First Lady Laura Bush
MARGARET WARNER: Mrs. Bush, welcome. And thank you for
LAURA BUSH: Thanks. Thanks, Margaret.
View of first lady
WARNER: Tell me what your concept of the first lady's role
is. In other words, what do you think is the most important
thing - most important part of the job?
LAURA BUSH: Well, obviously, the most important part of
the job is to support your husband and, you know, that's
why you're here in this beautiful house - because your husband's
been elected. And I think that's the most important part.
There also is a wonderful role for first ladies to be active
in the United States, to talk about issues that are important
to the first lady. For me, that's been education and reading,
and it's been fun. It's been a huge privilege, really, to
be able to talk about issues that I think e important.
MARGARET WARNER: What do you think the American public expects of the
BUSH: Well, I think the American public really wants the
first lady to do whatever she wants to do. I think they
- you know, if women are activists, I think they think that's
great. If women stay home and support their husbands, I
think they think that's fine. I don't think there's a real
defined role, obviously.
It's not an office. You're not elected to it. There's nothing
written in law about the role of the wife of the president
- ahem. Or, maybe I should the "spouse" of the
MARGARET WARNER: So, you don't think there are boundaries around the
LAURA BUSH: Well, I mean I think there's criticism around
the role, certainly, you know; but I don't think there're
boundaries. I think that the fir- -- the spouse of the president
can do anything they want to and can work on issues that
they're interested in, or can have a career and not work
on any issues. I mean certainly we see that among first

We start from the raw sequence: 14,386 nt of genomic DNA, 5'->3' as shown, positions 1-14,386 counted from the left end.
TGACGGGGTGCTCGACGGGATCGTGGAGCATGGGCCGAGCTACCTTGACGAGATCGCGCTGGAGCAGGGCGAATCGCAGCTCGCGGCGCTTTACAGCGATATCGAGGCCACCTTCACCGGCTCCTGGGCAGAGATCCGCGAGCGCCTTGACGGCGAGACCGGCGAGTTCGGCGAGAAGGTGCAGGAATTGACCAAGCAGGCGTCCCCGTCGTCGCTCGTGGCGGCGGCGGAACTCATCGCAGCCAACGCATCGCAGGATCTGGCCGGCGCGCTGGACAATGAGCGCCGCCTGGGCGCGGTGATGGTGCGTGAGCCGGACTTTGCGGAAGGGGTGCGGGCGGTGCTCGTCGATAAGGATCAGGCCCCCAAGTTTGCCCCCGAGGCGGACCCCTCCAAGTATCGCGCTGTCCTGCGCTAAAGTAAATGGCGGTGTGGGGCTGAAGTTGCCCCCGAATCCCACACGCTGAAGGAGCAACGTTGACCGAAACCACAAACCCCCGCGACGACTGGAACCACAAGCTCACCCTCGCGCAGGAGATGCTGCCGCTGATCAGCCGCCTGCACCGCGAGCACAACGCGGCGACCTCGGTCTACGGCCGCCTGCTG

gentlemen in our states where we have women governors. And
the - the men just go ahead with their career. And I think
that's what the American public think women should be able
to do, too.
MARGARET WARNER: So, do you think, for example,
that if a woman, say, were a doctor and her husband were
elected president, that the American public would be comfortable
with her just going - continuing to - practice as a doctor?
LAURA BUSH: Absolutely.
MARGARET WARNER: And what did you take away from the controversy - as
you said, sometimes this involves criticism. What did you
take away from the controversy that Hillary Clinton generated?
LAURA BUSH: Well, I don't know that she really generated
that much co- -- much controversy. I mean I don't know exactly
what you're speaking about, but there is criticism. There's
always criticism. And a lotta times, it's personal. It's
criticism of your hairstyle, or the way you dress, or things
that really are not important. And that's what I see as
sorta trivial, but also just a fact of life in American
politics, or in American public life. Anyone who is in the
public eye is subject to that kind of personal criticism.
MARGARET WARNER: But do you think, for instance, that the public is uncomfortable
if, say, the wife or the spouse of the - of the president
assumes a - a job in government in some fashion?
BUSH: Well, no. I mean I wouldn't say that. I mean it depends
on what that job is. If it's a job that they think only
an elected official should do, then maybe there's criticism;
because as I said already, the spouse is not elected. But,
certainly you see spouses of senators and congressmen and
governors who have jobs - have actual government jobs of
various sorts. And I think that's all right.